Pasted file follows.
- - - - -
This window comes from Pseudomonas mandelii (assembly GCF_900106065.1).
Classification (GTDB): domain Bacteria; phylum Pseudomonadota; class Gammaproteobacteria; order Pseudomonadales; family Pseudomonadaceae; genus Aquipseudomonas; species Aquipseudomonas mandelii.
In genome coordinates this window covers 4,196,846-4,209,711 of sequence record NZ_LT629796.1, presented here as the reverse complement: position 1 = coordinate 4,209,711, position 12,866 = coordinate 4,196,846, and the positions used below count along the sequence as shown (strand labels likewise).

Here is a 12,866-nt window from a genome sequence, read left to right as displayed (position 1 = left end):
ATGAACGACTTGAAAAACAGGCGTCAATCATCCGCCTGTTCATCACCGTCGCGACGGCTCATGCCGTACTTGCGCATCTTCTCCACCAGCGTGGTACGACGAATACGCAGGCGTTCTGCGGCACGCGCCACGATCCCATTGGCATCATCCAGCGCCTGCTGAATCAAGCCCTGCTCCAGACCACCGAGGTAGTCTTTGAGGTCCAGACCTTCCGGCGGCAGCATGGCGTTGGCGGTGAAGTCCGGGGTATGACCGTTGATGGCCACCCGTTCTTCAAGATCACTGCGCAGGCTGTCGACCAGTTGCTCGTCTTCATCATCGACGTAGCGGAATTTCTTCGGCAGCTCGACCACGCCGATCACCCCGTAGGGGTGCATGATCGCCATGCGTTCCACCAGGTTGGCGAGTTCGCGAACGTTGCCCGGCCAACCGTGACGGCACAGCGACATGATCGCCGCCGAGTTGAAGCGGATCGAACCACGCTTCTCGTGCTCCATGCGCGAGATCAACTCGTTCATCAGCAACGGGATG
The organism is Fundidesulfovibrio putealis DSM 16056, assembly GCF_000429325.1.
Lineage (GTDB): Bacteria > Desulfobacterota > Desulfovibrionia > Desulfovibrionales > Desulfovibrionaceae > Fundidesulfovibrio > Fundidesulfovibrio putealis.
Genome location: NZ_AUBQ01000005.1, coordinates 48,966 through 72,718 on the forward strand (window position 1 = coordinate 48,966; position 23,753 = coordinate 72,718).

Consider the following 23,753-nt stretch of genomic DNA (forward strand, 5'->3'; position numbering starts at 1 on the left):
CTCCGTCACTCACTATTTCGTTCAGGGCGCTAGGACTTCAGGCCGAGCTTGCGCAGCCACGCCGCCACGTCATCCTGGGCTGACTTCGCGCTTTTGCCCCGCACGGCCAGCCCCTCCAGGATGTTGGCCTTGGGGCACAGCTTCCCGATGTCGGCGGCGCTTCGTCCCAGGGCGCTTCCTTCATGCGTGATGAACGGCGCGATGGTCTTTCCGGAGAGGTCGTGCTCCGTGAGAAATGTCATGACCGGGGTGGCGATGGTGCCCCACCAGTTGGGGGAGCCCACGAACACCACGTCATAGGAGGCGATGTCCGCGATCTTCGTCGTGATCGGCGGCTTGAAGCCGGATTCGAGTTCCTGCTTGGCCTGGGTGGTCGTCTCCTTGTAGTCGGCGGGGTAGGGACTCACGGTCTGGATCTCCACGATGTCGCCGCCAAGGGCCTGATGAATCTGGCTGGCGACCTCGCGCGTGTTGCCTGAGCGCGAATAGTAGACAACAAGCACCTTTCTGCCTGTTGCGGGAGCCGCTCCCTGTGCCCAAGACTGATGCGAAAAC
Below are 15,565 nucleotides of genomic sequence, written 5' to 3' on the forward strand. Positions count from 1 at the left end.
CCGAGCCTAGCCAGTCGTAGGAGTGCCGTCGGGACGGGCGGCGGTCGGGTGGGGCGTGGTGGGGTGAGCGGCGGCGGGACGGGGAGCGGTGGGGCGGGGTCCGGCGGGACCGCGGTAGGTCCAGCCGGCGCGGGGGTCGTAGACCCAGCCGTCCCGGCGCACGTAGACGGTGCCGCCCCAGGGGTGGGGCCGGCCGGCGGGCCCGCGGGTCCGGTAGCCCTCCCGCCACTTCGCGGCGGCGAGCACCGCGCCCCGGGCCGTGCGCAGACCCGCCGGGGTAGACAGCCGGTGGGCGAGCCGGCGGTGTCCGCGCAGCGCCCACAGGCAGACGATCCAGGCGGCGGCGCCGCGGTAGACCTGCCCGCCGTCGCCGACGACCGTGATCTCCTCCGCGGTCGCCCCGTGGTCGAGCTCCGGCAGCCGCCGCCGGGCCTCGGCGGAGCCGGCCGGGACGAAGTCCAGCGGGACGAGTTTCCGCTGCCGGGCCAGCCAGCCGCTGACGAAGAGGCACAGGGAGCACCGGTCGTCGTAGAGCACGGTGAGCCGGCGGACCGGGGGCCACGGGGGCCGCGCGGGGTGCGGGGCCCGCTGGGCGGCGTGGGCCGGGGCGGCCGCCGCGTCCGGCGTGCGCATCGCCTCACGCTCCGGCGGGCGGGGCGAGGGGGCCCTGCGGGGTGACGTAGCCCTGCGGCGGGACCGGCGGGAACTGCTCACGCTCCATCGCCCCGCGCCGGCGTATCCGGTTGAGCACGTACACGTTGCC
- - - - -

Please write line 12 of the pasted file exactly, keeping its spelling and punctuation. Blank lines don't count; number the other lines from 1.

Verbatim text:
CCGAGCCTAGCCAGTCGTAGGAGTGCCGTCGGGACGGGCGGCGGTCGGGTGGGGCGTGGTGGGGTGAGCGGCGGCGGGACGGGGAGCGGTGGGGCGGGGTCCGGCGGGACCGCGGTAGGTCCAGCCGGCGCGGGGGTCGTAGACCCAGCCGTCCCGGCGCACGTAGACGGTGCCGCCCCAGGGGTGGGGCCGGCCGGCGGGCCCGCGGGTCCGGTAGCCCTCCCGCCACTTCGCGGCGGCGAGCACCGCGCCCCGGGCCGTGCGCAGACCCGCCGGGGTAGACAGCCGGTGGGCGAGCCGGCGGTGTCCGCGCAGCGCCCACAGGCAGACGATCCAGGCGGCGGCGCCGCGGTAGACCTGCCCGCCGTCGCCGACGACCGTGATCTCCTCCGCGGTCGCCCCGTGGTCGAGCTCCGGCAGCCGCCGCCGGGCCTCGGCGGAGCCGGCCGGGACGAAGTCCAGCGGGACGAGTTTCCGCTGCCGGGCCAGCCAGCCGCTGACGAAGAGGCACAGGGAGCACCGGTCGTCGTAGAGCACGGTGAGCCGGCGGACCGGGGGCCACGGGGGCCGCGCGGGGTGCGGGGCCCGCTGGGCGGCGTGGGCCGGGGCGGCCGCCGCGTCCGGCGTGCGCATCGCCTCACGCTCCGGCGGGCGGGGCGAGGGGGCCCTGCGGGGTGACGTAGCCCTGCGGCGGGACCGGCGGGAACTGCTCACGCTCCATCGCCCCGCGCCGGCGTATCCGGTTGAGCACGTACACGTTGCC